Bach & Liturgical
In organizing my upcoming anthology book, to be published in the coming weeks, by Oxford University Press, I am very interested and touched that Bach, who wrote endlessly to liturgical texts and perfected counterpoint and fugue beyond which no composer has ever been able to exceed, contributed-upon entering the musical science society, Mitzler Society-a set of canonic variations on the Christmas hymn, “Vom Himmel hoch" (From Heaven High). Bach apparently aspired to individually honoring Christmas, while exhibiting his overriding inventions. He was clearly a boy after my own heart. I love the idea of honoring Christmas in every form, shape, and size, as well, with individuality of expression!
Try, Try Again
Bertrand Russell once said, "What's the worst that can happen? You can fail! So then, you pick yourself up, rethink and regroup, and try again."
Whether in love, in business, in diet, or whatever, it is the understanding that "try, try again" has real validity. Trying a first time is just the beginning, not the ending! There is something to be said for the adage:
"Success is about how much rejection one can endure."
Translations in Poetry
"Singing translations" are, as one might guess, translations that one can sing, in rhyme. That is, the prerequisites of "singing translations" are original to translations, per se, as "singing translations" need to fit the specifics of a composer's musical format, while also complimenting-in meaning and text rhythm and rhyme-the original poet's poetry. As opposed to simple translations, "singing translations" are actually translations in poetry.
I have just completed many "singing translations," which will be listed along with the original languages in my upcoming anthology-to be published in July, by Oxford University Press. Should a singer, therefore, wish to sing in English, as opposed to the five original foreign languages offered by the diverse master poets and master composers, he or she may sing my "singing translations."
In thinking about circumstance, I think about prayer and the expectations of it for oneself and others. I feel prayer is not necessarily meant as a route to achieve the things desired, as if turning a knob or opening a door-albeit one surely connects to a spiritual power source in thoughtful prayer. Moreover, prayer is about letting go of those things to which we are bountifully attached, including fear and, if you will, desire, in order to find a way to connect to a spiritual power source. Prayer is an "experience" and, in that, we release the "thought out" and rest in the nature and essence of the spiritual. It is about a relaxed change in ourselves, not about altering the world of circumstance. That is, prayer is not only about isolated individuality, but also a chance to belong to and to experience the amazement of a universal life force, personally as well as communally. In this, it is very possible that we open doors to ourselves, to others and to new circumstance, and can experience change through the facets of grace.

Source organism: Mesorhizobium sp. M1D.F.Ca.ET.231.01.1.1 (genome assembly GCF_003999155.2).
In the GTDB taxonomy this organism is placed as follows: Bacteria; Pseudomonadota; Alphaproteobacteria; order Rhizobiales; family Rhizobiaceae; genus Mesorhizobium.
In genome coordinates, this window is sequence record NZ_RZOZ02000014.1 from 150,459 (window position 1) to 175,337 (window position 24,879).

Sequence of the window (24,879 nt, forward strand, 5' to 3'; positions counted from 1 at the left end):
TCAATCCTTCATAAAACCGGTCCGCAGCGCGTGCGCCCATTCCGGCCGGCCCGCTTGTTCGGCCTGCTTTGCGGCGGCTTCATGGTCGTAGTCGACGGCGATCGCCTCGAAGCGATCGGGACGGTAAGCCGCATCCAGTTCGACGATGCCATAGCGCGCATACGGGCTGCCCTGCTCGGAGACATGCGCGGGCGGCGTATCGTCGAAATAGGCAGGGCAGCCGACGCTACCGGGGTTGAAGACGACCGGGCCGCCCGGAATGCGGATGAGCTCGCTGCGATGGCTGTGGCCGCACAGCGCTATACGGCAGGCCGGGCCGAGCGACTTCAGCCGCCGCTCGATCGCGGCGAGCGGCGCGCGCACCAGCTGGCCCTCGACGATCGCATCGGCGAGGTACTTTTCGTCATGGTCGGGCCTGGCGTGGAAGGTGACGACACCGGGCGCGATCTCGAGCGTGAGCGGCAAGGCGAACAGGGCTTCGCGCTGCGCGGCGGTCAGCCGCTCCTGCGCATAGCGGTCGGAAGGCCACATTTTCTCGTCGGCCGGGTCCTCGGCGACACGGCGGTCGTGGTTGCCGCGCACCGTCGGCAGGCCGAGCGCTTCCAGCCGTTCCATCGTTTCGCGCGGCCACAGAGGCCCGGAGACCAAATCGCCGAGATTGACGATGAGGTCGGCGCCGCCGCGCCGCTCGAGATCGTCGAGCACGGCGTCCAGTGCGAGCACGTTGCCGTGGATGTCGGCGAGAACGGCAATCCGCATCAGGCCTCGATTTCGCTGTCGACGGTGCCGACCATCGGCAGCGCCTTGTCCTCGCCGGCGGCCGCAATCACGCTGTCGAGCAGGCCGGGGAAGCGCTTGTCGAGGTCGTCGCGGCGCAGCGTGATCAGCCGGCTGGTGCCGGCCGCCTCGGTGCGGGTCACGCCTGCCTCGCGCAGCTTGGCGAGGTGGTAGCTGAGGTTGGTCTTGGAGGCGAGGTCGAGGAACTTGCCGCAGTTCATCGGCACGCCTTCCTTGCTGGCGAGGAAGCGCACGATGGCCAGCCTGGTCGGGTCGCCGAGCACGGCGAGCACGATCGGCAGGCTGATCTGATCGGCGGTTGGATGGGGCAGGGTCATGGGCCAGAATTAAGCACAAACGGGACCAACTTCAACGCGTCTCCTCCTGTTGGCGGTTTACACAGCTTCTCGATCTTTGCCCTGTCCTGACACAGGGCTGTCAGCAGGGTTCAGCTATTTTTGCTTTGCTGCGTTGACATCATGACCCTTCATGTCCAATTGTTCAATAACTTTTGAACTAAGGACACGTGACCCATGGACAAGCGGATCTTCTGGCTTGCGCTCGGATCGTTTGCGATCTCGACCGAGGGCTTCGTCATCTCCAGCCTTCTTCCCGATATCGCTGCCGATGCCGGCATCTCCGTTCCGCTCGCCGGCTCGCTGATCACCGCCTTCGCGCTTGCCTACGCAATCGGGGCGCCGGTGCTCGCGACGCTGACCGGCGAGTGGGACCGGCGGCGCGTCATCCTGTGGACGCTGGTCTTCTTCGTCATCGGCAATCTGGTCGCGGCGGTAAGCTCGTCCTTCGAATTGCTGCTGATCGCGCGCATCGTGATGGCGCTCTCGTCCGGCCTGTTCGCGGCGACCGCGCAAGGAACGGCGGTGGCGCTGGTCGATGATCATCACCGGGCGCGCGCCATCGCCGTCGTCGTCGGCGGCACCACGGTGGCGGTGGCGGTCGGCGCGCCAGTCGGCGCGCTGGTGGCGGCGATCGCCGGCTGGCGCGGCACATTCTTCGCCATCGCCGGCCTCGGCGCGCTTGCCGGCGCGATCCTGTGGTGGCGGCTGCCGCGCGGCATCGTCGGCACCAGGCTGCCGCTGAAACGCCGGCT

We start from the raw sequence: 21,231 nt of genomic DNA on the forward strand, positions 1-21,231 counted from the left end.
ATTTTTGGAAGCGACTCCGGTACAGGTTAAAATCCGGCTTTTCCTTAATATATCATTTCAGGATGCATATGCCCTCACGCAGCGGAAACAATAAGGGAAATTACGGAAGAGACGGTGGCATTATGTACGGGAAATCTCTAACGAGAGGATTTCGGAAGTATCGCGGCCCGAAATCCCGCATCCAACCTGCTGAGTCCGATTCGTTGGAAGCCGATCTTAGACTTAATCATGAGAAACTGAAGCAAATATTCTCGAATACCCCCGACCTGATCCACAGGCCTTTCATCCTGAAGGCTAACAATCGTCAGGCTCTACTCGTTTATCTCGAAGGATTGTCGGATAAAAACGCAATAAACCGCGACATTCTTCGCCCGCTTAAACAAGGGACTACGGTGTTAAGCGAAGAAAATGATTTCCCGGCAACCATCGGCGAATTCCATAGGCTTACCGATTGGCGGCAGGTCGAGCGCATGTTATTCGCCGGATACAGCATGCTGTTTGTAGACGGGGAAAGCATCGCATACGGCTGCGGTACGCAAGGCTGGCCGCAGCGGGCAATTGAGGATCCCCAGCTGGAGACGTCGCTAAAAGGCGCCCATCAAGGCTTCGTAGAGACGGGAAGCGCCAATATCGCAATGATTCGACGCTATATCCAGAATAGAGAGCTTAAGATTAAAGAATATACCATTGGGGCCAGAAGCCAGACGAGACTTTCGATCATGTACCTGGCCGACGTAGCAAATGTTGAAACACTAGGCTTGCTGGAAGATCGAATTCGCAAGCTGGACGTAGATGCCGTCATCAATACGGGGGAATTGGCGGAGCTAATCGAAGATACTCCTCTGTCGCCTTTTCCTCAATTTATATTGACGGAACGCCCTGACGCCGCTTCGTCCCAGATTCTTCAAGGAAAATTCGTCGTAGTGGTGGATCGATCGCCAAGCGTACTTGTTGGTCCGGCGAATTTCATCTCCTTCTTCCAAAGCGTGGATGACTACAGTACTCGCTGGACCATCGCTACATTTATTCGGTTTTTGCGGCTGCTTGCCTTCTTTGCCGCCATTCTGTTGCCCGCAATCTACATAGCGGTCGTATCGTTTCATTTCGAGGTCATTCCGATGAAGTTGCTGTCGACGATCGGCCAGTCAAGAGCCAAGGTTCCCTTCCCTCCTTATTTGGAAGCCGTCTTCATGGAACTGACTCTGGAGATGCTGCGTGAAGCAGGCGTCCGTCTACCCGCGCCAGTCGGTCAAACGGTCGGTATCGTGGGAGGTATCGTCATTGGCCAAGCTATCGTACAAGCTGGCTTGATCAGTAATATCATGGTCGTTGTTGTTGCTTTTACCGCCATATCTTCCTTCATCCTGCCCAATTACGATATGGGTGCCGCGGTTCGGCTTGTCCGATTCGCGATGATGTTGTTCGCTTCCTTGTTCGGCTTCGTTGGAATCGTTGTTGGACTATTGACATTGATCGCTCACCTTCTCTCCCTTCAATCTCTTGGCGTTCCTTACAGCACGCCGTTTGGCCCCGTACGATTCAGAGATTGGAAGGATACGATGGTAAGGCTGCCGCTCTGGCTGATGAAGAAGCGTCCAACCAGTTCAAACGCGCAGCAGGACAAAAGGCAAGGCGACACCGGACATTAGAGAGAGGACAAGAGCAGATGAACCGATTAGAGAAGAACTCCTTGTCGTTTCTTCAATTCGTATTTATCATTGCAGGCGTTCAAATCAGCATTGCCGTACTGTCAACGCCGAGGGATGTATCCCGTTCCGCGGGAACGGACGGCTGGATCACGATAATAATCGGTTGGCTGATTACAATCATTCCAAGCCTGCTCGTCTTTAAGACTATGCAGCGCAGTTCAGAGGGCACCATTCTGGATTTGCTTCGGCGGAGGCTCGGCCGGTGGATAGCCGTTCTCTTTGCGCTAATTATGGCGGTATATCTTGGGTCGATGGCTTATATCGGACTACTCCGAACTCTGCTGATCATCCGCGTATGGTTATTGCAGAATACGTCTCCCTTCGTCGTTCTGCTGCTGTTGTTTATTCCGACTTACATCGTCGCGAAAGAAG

The luxury of being in touch with ones passion is surely communing with the purity of soil, from which come the fruits of the soul's fulfillment-, not the least of which is understanding trust!
The fundament of successful leadership brings with it several ingredients, not the least of which is understanding the use of time and the ability to create and follow a vision.
Knowledge brings with it a comfortable feeling of 'oneness with the world,' surely part of a leader's tools, and it also opens doors to a feeling of tolerance with respect to responsibility, expectation, and endurance of success.
A desire and a plan for the innovatively out-of-the-ordinary is a leader's high priority, as well as simply getting the job done. But always present is a trust that the motivation of oneself and of others to achieve is a natural ally.
A true leader wields power, though not through an obtuse manipulation of others for personal gain out of a 'control or competition fanaticism,' rather through a true intention and global satisfaction in seeing success in others, always looking at the 'greater picture. This is human-quality-substance of the highest integrity!
While in Europe's land of summer, and, while 'circling the globe in flight all the night, this little ditty probed my thoughts with delight':
"Now summer is hot,
Whether you like it or not,
And summer means beaches
And that means tight breeches,
With bodies all trim,
Toned up and quite slim.
Full of smiles of esteem,
In the Sun’s happy gleam,
Each flaunts his own stuff,
Sometimes showing the buff,
But relaxed and quite free,
As it really should be,
Because less is a bummer,
Than enjoying this hummer,
And the ways and the plays
of the jolliest days
Of a 'gleeful' and meaningful summer.” JM
Expressed Vernacular in Performance
The Parma, Brescia, Milano countryside areas have a relaxed, perfumed sweetness, while one leaves focus on noble and beloved Verdi and gets down and dirty with slang in recital performance and associated master class - at the end of the week - weekend.
Being transported into the sculpted countryside, one experiences a clue into the lap of each town and its individual expression. The hues of location offer a palate of clues into the verbal vernacular, so colorfully and diversely captivated by so many of the world's great creators. Surely worth delving into in performance. What fun!